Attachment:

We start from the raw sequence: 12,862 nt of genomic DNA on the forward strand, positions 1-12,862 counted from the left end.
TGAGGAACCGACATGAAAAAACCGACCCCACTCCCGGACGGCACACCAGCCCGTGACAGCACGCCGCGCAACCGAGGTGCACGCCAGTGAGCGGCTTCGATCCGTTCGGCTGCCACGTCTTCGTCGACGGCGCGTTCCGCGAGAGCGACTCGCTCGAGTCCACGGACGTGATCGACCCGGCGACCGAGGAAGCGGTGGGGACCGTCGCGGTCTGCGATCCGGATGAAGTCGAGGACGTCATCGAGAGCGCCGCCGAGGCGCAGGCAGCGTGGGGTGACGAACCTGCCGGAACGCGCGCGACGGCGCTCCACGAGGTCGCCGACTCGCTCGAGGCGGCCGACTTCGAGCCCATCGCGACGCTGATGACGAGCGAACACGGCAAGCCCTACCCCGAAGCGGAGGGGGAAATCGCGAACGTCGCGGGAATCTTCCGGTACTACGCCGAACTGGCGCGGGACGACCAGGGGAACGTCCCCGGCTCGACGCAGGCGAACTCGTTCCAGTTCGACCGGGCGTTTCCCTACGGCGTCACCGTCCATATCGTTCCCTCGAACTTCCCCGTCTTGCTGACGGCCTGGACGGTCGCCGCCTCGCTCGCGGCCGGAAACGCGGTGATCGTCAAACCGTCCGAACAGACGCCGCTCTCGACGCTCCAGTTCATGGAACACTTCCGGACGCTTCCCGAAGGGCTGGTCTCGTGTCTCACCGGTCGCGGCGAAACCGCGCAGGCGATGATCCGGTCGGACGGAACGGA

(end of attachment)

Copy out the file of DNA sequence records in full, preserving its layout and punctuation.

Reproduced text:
We start from the raw sequence: 12,862 nt of genomic DNA on the forward strand, positions 1-12,862 counted from the left end.
TGAGGAACCGACATGAAAAAACCGACCCCACTCCCGGACGGCACACCAGCCCGTGACAGCACGCCGCGCAACCGAGGTGCACGCCAGTGAGCGGCTTCGATCCGTTCGGCTGCCACGTCTTCGTCGACGGCGCGTTCCGCGAGAGCGACTCGCTCGAGTCCACGGACGTGATCGACCCGGCGACCGAGGAAGCGGTGGGGACCGTCGCGGTCTGCGATCCGGATGAAGTCGAGGACGTCATCGAGAGCGCCGCCGAGGCGCAGGCAGCGTGGGGTGACGAACCTGCCGGAACGCGCGCGACGGCGCTCCACGAGGTCGCCGACTCGCTCGAGGCGGCCGACTTCGAGCCCATCGCGACGCTGATGACGAGCGAACACGGCAAGCCCTACCCCGAAGCGGAGGGGGAAATCGCGAACGTCGCGGGAATCTTCCGGTACTACGCCGAACTGGCGCGGGACGACCAGGGGAACGTCCCCGGCTCGACGCAGGCGAACTCGTTCCAGTTCGACCGGGCGTTTCCCTACGGCGTCACCGTCCATATCGTTCCCTCGAACTTCCCCGTCTTGCTGACGGCCTGGACGGTCGCCGCCTCGCTCGCGGCCGGAAACGCGGTGATCGTCAAACCGTCCGAACAGACGCCGCTCTCGACGCTCCAGTTCATGGAACACTTCCGGACGCTTCCCGAAGGGCTGGTCTCGTGTCTCACCGGTCGCGGCGAAACCGCGCAGGCGATGATCCGGTCGGACGGAACGGA